Naloxone can be a life-saving medication. Prescribers should consider co-prescribing naloxone in the following clinical scenarios:
If you are prescribing an opioid, individually, or in aggregate with, other medications, greater than or equal to 50 MME/day, consider co-prescribing naloxone.
If you are prescribing any dose of opioid when a benzodiazepine has been prescribed in the past 30 days or will be prescribed at the current visit, consider co-prescribing naloxone.
If you are prescribing any dose of an opioid to a patient with a prior history of opioid use disorder (OUD) or overdose, consider co-prescribing naloxone.
If co-prescribing is not appropriate for the patient, the prescriber should document the reason(s) in the patient’s medical record.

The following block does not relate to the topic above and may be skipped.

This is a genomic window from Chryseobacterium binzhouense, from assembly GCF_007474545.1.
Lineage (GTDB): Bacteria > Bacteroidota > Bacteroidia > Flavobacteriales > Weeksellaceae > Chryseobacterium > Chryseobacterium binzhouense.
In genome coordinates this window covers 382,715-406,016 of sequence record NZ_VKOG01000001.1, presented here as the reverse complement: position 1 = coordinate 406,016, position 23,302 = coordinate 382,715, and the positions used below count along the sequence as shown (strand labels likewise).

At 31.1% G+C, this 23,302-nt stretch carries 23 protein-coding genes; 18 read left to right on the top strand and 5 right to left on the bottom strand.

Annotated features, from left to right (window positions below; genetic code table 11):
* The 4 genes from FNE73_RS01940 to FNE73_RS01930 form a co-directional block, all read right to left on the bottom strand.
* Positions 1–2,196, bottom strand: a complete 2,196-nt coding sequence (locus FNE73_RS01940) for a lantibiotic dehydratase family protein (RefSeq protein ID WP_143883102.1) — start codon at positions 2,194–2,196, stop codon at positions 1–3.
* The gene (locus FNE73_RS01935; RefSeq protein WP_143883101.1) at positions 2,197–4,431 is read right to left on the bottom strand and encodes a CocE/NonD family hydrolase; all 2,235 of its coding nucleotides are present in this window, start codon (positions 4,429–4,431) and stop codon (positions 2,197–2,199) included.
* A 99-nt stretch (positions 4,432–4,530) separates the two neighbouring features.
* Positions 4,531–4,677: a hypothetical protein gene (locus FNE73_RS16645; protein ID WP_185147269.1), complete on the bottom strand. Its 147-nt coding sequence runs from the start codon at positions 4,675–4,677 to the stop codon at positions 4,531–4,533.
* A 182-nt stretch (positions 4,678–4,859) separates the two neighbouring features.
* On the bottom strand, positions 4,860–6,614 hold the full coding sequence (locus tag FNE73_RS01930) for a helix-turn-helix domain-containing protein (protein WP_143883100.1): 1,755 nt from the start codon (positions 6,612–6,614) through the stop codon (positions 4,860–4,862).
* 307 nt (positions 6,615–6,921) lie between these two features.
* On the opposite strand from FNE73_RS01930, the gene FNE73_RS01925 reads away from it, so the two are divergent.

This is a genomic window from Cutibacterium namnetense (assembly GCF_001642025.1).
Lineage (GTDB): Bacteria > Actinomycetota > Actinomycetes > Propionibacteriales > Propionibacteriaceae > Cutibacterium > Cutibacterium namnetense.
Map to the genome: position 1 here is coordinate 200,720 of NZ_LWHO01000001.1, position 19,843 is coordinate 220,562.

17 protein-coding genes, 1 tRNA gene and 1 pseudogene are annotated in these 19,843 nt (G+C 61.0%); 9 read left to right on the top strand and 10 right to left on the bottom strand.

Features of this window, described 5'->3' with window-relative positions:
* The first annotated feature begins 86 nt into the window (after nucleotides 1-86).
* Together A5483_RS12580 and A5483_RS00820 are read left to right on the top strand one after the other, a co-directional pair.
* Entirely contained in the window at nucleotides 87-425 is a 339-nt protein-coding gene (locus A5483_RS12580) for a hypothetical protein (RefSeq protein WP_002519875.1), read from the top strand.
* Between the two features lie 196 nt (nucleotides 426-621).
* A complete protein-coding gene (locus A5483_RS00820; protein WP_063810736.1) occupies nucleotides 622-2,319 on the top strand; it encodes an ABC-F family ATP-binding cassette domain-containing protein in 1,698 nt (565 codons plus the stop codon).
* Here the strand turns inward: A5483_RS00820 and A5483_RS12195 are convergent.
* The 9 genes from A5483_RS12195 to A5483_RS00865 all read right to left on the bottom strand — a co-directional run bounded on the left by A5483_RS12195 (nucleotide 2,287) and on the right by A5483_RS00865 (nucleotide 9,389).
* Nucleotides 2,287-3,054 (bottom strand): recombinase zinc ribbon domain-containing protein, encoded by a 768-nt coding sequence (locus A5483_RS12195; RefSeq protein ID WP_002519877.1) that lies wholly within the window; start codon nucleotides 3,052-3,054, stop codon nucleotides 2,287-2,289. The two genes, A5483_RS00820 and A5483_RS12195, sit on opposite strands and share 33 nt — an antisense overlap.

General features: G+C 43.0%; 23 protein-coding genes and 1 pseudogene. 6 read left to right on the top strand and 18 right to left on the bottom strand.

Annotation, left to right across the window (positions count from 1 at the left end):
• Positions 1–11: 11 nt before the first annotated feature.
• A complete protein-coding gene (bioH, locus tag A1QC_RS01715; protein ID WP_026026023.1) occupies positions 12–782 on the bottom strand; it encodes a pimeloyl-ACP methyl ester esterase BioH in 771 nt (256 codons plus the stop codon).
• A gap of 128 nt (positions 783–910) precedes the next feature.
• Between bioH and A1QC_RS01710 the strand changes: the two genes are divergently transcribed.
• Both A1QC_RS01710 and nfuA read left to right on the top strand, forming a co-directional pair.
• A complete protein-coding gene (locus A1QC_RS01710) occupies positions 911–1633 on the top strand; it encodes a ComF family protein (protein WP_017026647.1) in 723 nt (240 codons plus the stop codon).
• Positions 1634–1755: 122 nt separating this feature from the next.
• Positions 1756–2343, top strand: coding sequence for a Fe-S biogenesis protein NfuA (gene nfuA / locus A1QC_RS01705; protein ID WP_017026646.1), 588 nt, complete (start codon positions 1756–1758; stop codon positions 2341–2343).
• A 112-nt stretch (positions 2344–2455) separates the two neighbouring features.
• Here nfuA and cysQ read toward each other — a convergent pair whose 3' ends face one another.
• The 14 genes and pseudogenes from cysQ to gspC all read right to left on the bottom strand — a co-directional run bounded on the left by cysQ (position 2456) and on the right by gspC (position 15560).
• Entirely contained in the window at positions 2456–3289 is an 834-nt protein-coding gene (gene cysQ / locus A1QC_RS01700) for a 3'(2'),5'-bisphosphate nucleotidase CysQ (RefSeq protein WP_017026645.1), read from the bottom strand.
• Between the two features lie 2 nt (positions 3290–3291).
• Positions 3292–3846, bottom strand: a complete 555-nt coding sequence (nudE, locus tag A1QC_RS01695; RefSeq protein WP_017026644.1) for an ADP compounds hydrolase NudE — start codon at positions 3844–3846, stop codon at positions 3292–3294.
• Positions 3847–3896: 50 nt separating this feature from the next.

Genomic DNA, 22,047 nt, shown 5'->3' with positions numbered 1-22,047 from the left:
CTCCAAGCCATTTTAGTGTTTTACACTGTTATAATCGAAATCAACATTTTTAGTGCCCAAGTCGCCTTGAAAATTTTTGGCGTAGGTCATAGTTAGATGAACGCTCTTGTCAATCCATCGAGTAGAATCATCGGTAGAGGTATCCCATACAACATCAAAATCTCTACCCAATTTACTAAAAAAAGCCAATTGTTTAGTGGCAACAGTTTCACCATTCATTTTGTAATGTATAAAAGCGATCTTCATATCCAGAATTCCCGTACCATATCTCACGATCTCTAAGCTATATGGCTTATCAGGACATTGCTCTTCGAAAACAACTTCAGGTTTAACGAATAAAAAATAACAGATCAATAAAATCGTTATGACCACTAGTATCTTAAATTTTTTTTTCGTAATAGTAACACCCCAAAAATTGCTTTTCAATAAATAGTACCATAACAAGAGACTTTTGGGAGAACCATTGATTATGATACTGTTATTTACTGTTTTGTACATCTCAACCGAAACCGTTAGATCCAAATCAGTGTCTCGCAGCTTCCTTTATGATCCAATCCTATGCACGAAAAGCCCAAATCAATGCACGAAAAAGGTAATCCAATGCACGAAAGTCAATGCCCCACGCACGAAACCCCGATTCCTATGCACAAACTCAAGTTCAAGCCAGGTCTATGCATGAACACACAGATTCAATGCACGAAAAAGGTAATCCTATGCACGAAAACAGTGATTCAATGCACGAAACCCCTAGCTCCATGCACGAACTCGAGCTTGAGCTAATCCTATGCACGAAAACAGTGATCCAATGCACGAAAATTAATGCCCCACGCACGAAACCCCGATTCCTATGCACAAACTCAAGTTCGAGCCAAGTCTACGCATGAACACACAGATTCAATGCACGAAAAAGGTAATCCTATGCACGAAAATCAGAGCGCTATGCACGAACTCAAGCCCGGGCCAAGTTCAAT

You should also consider co-prescribing naloxone if the patient presents with any of the following conditions:
Or if the patient is receiving an opioid prescription in combination with:
Among prescriber specialties, psychiatrists have the highest rate of co-prescribed naloxone per 100 high-dose opioid prescriptions (12.9), followed by addiction medicine specialists and pediatricians.
Some research shows that even when naloxone prescriptions are not filled, the patient's risk of overdose decreases because the prescription appears to serve as a patient education tool.
Check K-TRACS for the patient's prescription drug history and any concerning prescribing history including more than 50 MME per day or long-acting opioid use.
Ask the patient about previous naloxone use. Naloxone administered in an emergency room will not appear in K-TRACS because Kansas does not require reporting.
Use Screening, Brief Intervention and Referral to Treatment (SBIRT) to screen for substance use that could impact opioid use.
Screen patients to identify potential harmful opioid use in combination with benzodiazepines, alcohol, antidepressants and/or sedatives.